(By Alice Odera) Consumers are bombarded daily with a myriad of information about skin care, skin science and skin health from the media, manufacturers and an ever-increasing number of physicians, all attempting to justify that what they profess and advocate is the truth and nothing but the truth. Sometimes claims are accurate and sometimes they aren’t. More often than not, the truth may lie somewhere in between.
1) Skin repair only happens at night.
A good night’s sleep is certainly helpful to skin health; however, skin repair is an ongoing process. Inadequate sleep can cause stress, skin puffiness and can slow the natural development of collagen.
2) Skin care products can last three or more years.
Despite a number of claims to the contrary, most skin care products lose a great deal of their potency within 12 months. It is best to use the entire contents within one year because preservatives do not last forever and ingredients can get contaminated with bacteria, or they can evaporate.
3) Strong scrubs, soaps and abrasives are good for your skin.
Be careful how you wash your face. Too much scrubbing or too many abrasive products can remove protective oils, create tiny micro tears and contribute to aging, irritated skin. Less is more, and a gentle cleanser and light moisturizer work well for most people.
4) Skin damage and signs of aging can be cleared up quickly.
If a product sounds too good to be true, you can bet its claims are false. The damage did not happen overnight, and it cannot be magically repaired. Expect at least three skin cycles—a cycle can be between 21–40 days, depending on age—to begin to see measurable results.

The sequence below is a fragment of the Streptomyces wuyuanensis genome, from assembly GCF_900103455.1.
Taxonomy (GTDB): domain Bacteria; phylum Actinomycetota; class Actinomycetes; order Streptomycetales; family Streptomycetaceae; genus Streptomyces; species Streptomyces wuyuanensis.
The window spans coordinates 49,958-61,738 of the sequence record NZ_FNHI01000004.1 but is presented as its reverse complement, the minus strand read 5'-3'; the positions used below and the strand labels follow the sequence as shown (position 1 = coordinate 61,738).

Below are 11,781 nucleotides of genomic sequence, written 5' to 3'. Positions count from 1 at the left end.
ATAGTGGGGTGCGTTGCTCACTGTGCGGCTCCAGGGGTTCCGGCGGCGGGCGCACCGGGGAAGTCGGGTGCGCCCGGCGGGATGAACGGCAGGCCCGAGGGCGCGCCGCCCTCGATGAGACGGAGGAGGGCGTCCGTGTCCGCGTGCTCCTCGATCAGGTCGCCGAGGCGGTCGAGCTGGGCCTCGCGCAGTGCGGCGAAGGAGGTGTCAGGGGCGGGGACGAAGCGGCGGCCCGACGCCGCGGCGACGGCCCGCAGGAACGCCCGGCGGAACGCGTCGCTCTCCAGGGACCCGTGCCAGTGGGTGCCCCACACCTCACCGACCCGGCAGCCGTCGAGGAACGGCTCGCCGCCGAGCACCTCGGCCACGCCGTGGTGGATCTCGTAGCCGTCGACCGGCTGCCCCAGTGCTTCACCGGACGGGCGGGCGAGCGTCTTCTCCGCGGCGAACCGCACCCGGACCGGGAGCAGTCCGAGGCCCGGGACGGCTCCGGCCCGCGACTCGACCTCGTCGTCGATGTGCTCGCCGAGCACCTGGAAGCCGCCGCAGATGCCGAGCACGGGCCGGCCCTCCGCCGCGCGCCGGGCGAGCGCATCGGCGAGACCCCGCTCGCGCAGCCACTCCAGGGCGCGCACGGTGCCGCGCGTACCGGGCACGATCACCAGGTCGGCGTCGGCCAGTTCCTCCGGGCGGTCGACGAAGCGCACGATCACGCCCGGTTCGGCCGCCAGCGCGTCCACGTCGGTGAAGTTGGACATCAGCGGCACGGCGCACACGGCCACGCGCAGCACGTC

5) Using larger quantities of a product will yield better results.
Less is more. Normally, a pea-sized amount of facial product will do the trick. Excessive amounts can cause skin problems and waste money.
6) Natural and organic products are always better.
Buyer, beware! Many natural and organic products are not as they claim. Plus, many times, active ingredients have to be synthesized to be bioavailable and efficacious. Synthetic compounds can actually be identical to those found in nature and be more effective. Natural vs. laboratory-processed should not lead to an up or down decision about whether a product is good or bad. Not all chemicals are bad, and not all natural or organic ingredients are good.
7) Packaging is not important.
Packaging in skin care is vitally important—not for aesthetic reasons—but to protect the efficacy of the ingredients. Wide-mouth jars, transparent containers and pumps that are not airless all pose problems in keeping ingredients safe and potent.
8) Facial exercises tone facial muscles and make a person appear younger.
The face is the only part of the body where muscles are attached directly to the skin; there are no facial ligaments and tissue. Constant facial exercise and tugging contribute to additional lines. Actually, wrinkles often form along expression lines caused by facial movements.
9) Skin pores open and close.
Pores are openings in the skin that allow oils (sebum) to reach the surface. If pores are larger, this can be due to dead cells, genetics or scarring from squeezing blemishes.
10) Layering several products with SPF ratings increases protection.
You are only protected to the extent of the higher rating of one product. A foundation with an SPF of 10, moisturizer with an SPF of 15 and a sunscreen with an SPF of 20 does not yield an SPF rating of 45.